To keep the faith, doubt your doubt

wave 2One of the hardest things about doubt is admitting it’s there. Like inviting a flood; if I don’t believe this, then what about this and this and this? 

Does God hear my prayers? Does He care?  Is He even there?

It’s all well and good if you’re a self-proclaimed atheist.  In this situation, the only way is up.  But what if you’re the leader of a home group?  What if you teach the children Sunday school? What if you’re employed by a Christian organisation?  Or part of a family who are all believers?

Have I been brainwashed? What if they’re wrong? Is this really true for me?

You panic. But you keep your doubts to yourself.  You back off; from other Christians and from church. Every day your faith shrinks a little more; and you tell yourself you no longer care. After all, real Christians don’t have doubts – right?


Here are the facts;

  1. It’s normal to have doubts and God is not blindsided by them. God is not surprised by Emma Scrivener having wobbles; any more than He when His disciples felt the same.
  2. Doubt is a part of life, not just faith.  There are times when I doubt my marriage, my friends, my reason, my cooking, my writing and myself.
  3. Feelings go up and down with blood sugar, (and acoustic guitars). Faith is an anchor, firm and secure; IN the storm, not on a sunny day. Faith is not about the person who has it (us) but the person it’s placed in, (Jesus).
  4. Remember that doubt may be a part of mental health struggles; like depression or OCD. Some people are temperamentally  inclined to it, in the same way as some are pessimists or extroverts.
  5. Doubt can be a part of owning the things we’ve been taught.
  6. Doubt isn’t good in itself, but God can work through it and use it to bring us to a deeper love for Him
  7. Faith is not really the thing we need. It’s Jesus. No-one can work up “faith” by screwing up their stomach muscles and trying to believe. Faith comes by hearing the word of Christ (Romans 10:17). So don’t try to have faith, just hear about Jesus.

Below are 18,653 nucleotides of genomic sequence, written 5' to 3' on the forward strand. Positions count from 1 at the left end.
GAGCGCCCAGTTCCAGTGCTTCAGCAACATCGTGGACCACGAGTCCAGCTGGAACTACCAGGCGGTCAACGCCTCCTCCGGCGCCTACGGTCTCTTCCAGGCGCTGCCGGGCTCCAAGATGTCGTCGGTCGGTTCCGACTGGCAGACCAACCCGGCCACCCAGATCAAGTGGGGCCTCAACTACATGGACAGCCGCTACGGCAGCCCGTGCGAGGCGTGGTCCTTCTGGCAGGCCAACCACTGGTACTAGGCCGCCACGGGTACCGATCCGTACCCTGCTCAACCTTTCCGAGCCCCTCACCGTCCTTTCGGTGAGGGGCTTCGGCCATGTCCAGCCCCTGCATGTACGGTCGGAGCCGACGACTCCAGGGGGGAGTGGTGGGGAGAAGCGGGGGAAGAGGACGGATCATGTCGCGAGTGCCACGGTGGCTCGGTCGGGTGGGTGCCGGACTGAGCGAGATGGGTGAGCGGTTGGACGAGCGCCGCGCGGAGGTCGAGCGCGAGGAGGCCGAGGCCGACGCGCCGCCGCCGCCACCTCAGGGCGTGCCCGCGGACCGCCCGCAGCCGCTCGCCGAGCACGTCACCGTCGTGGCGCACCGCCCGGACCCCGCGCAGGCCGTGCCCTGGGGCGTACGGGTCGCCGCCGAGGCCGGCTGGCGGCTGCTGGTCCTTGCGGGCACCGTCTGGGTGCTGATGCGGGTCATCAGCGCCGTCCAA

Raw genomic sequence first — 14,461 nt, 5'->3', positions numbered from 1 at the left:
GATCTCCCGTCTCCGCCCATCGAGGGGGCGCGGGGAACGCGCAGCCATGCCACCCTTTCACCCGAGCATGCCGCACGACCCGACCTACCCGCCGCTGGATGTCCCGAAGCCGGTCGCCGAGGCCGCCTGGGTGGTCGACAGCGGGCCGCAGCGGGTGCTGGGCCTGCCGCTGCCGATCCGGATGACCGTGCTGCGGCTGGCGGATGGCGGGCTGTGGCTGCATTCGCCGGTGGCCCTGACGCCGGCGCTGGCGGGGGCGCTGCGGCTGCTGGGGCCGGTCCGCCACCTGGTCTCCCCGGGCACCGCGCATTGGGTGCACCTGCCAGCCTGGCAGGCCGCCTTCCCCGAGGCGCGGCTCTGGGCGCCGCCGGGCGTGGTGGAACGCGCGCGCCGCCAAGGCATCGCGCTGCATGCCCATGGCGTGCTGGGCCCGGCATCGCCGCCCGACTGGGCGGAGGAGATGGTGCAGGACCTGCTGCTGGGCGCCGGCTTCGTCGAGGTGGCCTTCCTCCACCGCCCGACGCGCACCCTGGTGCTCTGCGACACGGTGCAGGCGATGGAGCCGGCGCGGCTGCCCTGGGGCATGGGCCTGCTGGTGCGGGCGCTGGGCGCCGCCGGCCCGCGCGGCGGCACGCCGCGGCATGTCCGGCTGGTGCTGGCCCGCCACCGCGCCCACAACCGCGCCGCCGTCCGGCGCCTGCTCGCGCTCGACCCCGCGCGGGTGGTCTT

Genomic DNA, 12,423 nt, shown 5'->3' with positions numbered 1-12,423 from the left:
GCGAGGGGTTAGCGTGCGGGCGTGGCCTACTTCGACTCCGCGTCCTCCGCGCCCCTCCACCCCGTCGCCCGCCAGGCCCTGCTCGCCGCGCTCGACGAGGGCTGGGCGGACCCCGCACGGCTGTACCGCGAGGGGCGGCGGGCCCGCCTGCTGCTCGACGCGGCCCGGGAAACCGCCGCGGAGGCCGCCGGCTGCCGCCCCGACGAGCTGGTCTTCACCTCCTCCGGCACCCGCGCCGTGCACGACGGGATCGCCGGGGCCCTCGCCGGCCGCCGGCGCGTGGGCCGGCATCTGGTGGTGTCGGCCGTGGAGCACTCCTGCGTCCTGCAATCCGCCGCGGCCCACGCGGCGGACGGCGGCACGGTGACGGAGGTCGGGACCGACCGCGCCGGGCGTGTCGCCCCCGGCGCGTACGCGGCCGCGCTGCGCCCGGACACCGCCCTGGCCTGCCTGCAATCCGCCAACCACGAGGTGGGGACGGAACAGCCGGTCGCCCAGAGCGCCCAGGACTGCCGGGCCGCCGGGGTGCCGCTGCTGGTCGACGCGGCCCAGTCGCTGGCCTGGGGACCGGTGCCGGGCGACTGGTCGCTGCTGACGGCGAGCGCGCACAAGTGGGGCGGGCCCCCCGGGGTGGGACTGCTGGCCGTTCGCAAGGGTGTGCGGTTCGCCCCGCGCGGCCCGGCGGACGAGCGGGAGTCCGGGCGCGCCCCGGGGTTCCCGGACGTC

8. You are not alone in having doubts – and this doesn’t mean the end of your faith. There are ways of tackling doubt, like talking to others, searching the Bible and keeping going to church, even if we don’t feel it.  Even if I don’t feel thirsty, I still have to drink. When I don’t feel like a Christian; I don’t need less Jesus, I need more.
  9. The truths of the Bible are backed up by hard facts.  Jesus doesn’t tell us to believe in Him despite the  evidence; He asks us to believe in Him because of it.
  10. Don’t make the mistake of thinking Christians are blinded by their beliefs, whilst non-Christians can see logically and clearly. All of us have our doubts and all of us have our beliefs. Atheists believe as much as Christians – just in different things. So in the midst of your struggles, don’t forget to doubt your doubts. They are certainly not more solid than Jesus.
  11. Forget everything I’ve said so far.  Open your Bible and read about Jesus. Ask Him to show Himself to you afresh.  He will.

“Faith comes from hearing, that is, hearing the Good News about Christ.” (Romans 10:17, NLT)


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8 thoughts on “To keep the faith, doubt your doubt

  1. This is great, Emma. I love #3 and relate to that one so much! Even the acoustic guitar reference (LOL!). And you closed it so perfectly with #11. Thank you for another great message of hope.

  2. Aw. Much love Emma!

    &/but if/when you doubt your writing, I am here to remind you that it is an encouraging light (-: I just pointed a friend (who is now having twin girls after a couple of yrs on IVF – as one half of a pair of twin girls I am stoked!) towards your story on that similar journey! – I hope it was okay to pass the link on. :-)

    Haha I felt quite pleased with myself that I had someone else’s practical experiences to share, instead of fluffy words for which I didn’t even know what I was talking about. & then I was thankful for your blog too – such precious, honest & deeply vulnerable gems but which will (hopefully) go a long way in encouraging someone else .. as it has always been for me.

    Wasn’t too willing to acknowledge the parts abt blood sugar and/or mental health, but they’re nonetheless really true. Hahaha a hangry me is a cranky me, across all contexts -feelings included! :p

    8 & 11 :-) :-) xx

  3. Thanks Emma. The mental health point is very true. I was encouraged to see someone say that. John Bunyan was a wonderful brother with great wobbles which he expressed in Grace Abounding to the Chief of Sinners as you probably know

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